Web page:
Where do candidates complete their education?
Most seminarians in formation for the Diocese of Richmond study at either Theological College at the Catholic University of America in Washington, D. C., or at St. Mary’s Seminary and University in Baltimore, MD. Students in Pre-Theology (doing undergraduate coursework in Philosophy and Theology) study at these two schools as well.

Are you taught to write homilies?
Seminarians are required to take courses on writing and giving homilies. During his years of formation, seminarians will have the opportunity to preach periodically at Mass in the Seminary and in parishes. During this time, he will receive constructive feedback on his homilies from the people at Mass and the priest with whom he serves.

How does a man become a priest?
Becoming a priest involves several stages. While these vary slightly from diocese to diocese in length of time and format, the following outline is offered as a general view of formation programs:

Contact: A man who is interested in the priesthood but still searching for the answer to the question “What does God want of me? ” could enter into a discernment relationship with the diocese. The process begins by contacting his pastor or the Vocation Director. During this time, the man can talk regularly with a priest about his interest in a church vocation. He may seek out resources to read. He could be in touch with seminarians who are already in formation. He would be invited to attend discussion groups, days of retreat, and other workshops sponsored by the vocation office. Perhaps he could make a visit to a seminary to see what it is like. Throughout this time, the man would be encouraged to focus on his prayer life, and to be actively involved in the life of his local parish.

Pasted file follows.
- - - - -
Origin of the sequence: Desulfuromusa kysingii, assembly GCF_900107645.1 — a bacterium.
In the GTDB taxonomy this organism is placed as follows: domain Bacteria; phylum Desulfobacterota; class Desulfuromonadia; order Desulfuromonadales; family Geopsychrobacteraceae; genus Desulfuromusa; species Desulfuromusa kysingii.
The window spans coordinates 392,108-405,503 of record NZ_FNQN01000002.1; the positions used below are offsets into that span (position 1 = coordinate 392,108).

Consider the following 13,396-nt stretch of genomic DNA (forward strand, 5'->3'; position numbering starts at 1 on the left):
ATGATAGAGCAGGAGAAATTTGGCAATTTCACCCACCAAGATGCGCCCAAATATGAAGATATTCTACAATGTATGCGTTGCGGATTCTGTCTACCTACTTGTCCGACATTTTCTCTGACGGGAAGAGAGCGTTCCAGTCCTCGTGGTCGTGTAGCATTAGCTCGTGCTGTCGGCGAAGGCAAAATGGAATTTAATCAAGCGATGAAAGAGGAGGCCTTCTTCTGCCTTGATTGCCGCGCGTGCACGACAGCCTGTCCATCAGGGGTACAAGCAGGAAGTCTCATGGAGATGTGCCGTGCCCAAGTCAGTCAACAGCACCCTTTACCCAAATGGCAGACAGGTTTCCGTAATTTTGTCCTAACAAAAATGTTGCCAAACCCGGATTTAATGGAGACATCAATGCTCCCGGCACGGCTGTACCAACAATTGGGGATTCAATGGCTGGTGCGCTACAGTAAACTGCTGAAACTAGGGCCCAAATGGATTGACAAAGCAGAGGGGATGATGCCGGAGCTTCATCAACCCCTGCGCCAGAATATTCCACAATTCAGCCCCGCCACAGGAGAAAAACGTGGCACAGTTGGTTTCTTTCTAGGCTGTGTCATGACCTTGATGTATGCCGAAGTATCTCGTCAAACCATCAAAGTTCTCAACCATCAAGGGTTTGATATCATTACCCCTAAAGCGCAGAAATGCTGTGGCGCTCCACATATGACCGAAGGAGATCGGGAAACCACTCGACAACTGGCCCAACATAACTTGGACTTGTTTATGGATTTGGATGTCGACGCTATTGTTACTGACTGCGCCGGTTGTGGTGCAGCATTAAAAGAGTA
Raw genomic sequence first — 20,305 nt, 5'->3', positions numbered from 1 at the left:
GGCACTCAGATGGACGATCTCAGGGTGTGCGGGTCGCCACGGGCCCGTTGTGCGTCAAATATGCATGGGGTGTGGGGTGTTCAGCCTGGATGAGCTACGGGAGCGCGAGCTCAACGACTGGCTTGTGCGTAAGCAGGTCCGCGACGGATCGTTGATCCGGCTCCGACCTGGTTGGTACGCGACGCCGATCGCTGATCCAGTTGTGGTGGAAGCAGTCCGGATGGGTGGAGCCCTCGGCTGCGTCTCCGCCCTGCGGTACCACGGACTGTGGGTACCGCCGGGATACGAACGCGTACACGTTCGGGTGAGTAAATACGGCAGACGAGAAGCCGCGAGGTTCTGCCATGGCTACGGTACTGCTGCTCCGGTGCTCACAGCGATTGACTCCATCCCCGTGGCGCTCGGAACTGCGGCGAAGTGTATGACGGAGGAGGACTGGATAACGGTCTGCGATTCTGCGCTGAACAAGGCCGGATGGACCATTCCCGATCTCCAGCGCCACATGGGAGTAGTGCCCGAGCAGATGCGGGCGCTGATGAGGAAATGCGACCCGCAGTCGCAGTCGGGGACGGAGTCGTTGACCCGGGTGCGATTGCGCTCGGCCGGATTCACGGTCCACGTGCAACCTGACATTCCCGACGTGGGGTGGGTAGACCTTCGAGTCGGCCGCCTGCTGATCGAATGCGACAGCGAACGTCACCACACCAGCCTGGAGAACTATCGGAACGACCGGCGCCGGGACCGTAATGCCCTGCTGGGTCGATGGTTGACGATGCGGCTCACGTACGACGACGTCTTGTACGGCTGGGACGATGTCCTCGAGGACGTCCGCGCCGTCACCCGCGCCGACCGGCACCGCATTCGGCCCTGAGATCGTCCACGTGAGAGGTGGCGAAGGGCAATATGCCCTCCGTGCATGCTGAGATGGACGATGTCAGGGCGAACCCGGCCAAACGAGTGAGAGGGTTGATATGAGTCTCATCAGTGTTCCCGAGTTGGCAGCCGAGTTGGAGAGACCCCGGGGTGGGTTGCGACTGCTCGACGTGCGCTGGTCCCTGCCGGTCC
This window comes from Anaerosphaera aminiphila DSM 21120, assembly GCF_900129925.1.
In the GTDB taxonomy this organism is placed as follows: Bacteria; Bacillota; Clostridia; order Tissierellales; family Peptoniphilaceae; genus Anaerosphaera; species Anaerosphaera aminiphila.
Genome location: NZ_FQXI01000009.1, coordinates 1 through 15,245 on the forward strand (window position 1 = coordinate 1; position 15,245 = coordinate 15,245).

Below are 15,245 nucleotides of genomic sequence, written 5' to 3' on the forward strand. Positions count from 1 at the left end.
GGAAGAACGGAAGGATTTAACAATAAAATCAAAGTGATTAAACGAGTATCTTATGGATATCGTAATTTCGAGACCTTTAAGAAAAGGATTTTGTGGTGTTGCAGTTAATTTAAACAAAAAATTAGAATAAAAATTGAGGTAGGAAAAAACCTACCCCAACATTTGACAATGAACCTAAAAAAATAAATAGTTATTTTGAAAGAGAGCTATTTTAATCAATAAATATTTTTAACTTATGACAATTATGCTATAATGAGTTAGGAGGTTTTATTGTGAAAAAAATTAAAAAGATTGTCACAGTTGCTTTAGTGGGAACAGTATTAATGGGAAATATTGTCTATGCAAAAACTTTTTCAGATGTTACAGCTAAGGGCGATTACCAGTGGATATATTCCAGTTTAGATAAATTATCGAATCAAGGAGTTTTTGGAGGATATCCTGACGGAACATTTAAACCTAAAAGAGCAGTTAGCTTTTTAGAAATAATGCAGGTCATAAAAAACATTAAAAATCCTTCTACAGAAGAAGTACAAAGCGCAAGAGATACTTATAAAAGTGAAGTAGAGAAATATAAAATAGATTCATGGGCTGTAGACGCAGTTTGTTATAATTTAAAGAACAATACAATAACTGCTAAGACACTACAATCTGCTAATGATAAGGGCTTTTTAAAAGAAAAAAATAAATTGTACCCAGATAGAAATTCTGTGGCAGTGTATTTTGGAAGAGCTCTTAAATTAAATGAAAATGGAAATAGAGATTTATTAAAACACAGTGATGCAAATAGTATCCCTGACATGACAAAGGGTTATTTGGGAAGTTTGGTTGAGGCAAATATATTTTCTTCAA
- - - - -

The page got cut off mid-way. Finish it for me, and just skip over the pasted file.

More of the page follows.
Canidate: A more formal relationship with the diocese occurs when the man becomes a candidate. At this time he begins the application process, interviews and meetings with the representative of the vocations office.

Seminarian: The candidate, sponsored by a diocese, now enters a seminary to begin his priestly formation and theological studies. At this point he is called a seminarian.

Transitional Diaconate: About a year before ordination to the priesthood, the seminarian is ordained to the Transitional Diaconate (so named because the seminarian is in transition to the priesthood, and to differentiate from the Permanent Diaconate). The man makes promises of celibacy and obedience to his Bishop.

Priesthood: After much work, and a lot of prayers, the man is recommended for ordination as a priest.